Does the Umpqua shooting demand better mental health access?

Does the Umpqua shooting demand better mental health access?

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With today’s technology and adequate legislation, there are easy alternatives that would protect the identity of a gun owner and also provide some warning to authorities of outliers like those that accumulate firearms.

Image by Matt McCue ( for Flickr Creative Commons (
Image by Matt McCue ( for Flickr Creative Commons (

MONTGOMERY VILLAGE, MD., October 3, 2015 – As another week ends, we are again hearing about a mass shooting. In a small town in Oregon, at the Umpqua Community College, 18 people were shot, 9 of them fatally by a heavily armed young man.

The shooter was a 26 year old male born in California. He had amassed 13 fire arms, purchased by him or his family legally. He also had body armor that may have been worn during the shooting.

Following a recent trend, police officials from the community, Roseburg, refused to utter the shooter’s name. Their reason was that this would give the shooter notoriety that could encourage others to follow his example.

How to teach your child to survive a school shooting crisis

With or without his name, his actions will be and need to be discussed. Not mentioning his name does not erase the heinous act or provides any consolation to the victims, including family and friends.

It is also too late to worry about the “copycat effect.”

In 2015 alone, we have had over 290 mass shootings, defined as four or more injuries or deaths, in our country according to the website.

While a review of the shootings seem to reflect mostly criminal events or shootings where the assailant and the victims knew each other personally (domestic violence), it is a shockingly large number of people dead at the hands of a gun toting assailant.

However the number of shooters that exhibit mental illness must be examined.

Lack of knowledge is never conducive to finding solutions.  This approach by the local authorities trivializes the nefarious actions.

There are reports that the Umpqua Community College shooter had posted recently in at least one forum that he was very unhappy, especially about his romantic relationships, and that he intended to commit an act of violence. He mentioned schools as a possible place for his deed.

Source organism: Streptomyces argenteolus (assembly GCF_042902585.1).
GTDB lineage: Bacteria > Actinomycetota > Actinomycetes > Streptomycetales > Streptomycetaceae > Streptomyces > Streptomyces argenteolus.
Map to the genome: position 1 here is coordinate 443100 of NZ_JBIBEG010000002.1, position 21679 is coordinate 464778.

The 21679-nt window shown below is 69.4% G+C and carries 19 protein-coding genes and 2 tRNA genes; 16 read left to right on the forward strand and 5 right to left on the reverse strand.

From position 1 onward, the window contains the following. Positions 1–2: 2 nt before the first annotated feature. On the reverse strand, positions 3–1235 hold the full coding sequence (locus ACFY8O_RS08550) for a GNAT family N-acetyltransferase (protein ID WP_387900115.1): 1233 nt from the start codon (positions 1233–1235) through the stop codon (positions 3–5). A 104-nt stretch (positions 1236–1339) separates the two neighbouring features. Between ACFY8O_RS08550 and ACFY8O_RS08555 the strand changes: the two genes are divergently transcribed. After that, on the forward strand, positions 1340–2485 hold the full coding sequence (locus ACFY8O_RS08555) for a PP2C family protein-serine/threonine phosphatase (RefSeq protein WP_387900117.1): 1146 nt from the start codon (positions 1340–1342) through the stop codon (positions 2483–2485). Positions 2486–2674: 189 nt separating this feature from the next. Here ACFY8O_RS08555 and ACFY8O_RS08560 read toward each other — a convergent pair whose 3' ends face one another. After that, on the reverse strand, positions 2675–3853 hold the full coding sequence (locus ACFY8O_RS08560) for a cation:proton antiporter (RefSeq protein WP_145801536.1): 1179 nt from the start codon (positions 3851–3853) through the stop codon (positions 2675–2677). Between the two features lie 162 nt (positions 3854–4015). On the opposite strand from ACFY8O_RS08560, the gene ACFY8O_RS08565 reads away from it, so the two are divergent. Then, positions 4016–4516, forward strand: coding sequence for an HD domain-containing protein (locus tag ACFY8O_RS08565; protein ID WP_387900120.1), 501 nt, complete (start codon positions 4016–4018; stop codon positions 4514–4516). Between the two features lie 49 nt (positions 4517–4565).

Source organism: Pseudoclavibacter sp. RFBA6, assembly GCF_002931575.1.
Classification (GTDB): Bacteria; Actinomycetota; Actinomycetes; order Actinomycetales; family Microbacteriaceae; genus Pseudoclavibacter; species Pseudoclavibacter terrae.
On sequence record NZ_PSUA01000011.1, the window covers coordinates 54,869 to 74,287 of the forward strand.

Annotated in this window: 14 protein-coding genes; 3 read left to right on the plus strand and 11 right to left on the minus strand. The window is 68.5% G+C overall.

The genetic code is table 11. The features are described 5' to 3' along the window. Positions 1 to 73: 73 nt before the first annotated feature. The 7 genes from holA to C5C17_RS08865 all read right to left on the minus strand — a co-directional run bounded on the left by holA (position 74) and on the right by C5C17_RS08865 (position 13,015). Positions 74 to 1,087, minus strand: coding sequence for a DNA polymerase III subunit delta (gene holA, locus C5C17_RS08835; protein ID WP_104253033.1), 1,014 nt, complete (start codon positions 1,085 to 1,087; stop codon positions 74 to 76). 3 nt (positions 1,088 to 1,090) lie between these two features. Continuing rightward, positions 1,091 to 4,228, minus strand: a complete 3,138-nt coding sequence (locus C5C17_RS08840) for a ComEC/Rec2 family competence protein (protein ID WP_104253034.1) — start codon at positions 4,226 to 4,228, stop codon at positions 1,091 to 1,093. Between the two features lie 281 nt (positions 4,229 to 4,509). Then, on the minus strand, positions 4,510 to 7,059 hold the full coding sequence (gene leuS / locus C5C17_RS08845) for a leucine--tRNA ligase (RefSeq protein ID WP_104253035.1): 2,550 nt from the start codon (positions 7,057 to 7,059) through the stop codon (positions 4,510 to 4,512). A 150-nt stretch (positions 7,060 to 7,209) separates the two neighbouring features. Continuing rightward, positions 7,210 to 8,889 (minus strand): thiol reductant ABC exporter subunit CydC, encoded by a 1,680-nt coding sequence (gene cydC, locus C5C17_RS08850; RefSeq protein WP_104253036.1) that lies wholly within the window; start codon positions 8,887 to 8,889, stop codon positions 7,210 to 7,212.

Again we see the profile of a person who  didn’t fit in and blamed others for his problems. Early reports mention that the shooter suffered from mental or emotional illness.

Why so many fire arms?

The number of firearms carried by the shooter suggests he wanted to commit serious damage.

The question is why no one questioned his reason for owning 13 fire arms. Even more egregious is that no licensing/background-gathering authority questioned this fact. The answer is that there is probably no legal mandate for the authorities to gather and cross reference gun purchases and if there is, there are no funds to adequately critically analyze such cases.

Any reasonable person has to ask, should anyone in his close family or friends believe that the accumulation of fire arms by a mentally unstable person could be a sign of danger?

With today’s technology and adequate legislation, there are easy alternatives that would protect the identity of a gun owner and also provide some warning to authorities of outliers like those that accumulate firearms. Will the paranoia of gun owners and the greed of the gun industry and the NRA succumb to reason and allow some common sense legislation?

Is this episode the result of mental or emotional sickness?

So far we only know that the suffered from mental illness and felt marginalized. He was angry and felt misunderstood. We will find out during the investigation more about his mental illness and whether it was diagnosed and acknowledged.

Even if his illness had been diagnosed, it would not have made a difference. Due to privacy laws, this kind of information is usually not made available.

The UCSB shooting won’t lead to more gun control

Even when mental or emotional illness is diagnosed, getting treatment for it can be highly challenging. Insurance companies have limits as to the treatment costs. Even in the case of Medicaid for those that qualify, the choices are full hospitalization or nothing.

Recurring treatment is only offered by a few agencies, usually with a long waiting list. Even worse, many mental health professionals have opted out of Medicare/Medicaid, so finding one that takes insurance is very taxing.

Psychiatrists and psychologists have to go to school for many years, they sacrifice so that they can have a remunerative career. The very low rates that are paid by insurance, especially Medicare/Medicaid, and the arcane and time consuming submission requirements force many to opt out of insurance payments. They may reduce their rates, which are still out of the reach of many, to avoid insurance involvement.

So the caretaker (even the sufferer himself) for a mentally/emotionally ill person has few choices:

  1. Join the waiting list for free or low costs services and wait a long time to be treated;
  2. Have a complete breakdown and be hospitalized;
  3. Pay out of pocket, $200 to $300 per hour for psychiatric services.

Maybe the question should not be why so many mass killing, but why are not there more. Maybe the only deterrent is the cost of a gun, an unforeseen benefit of our capitalist system.

Mario Salazar, the 21st Century Pacifist, is appalled by the accumulation of fire arms by the citizenry and the damage it causes to our society. He is on Twitter (@chibcharus), Google+, LinkedIn and Facebook (Mario Salazar).


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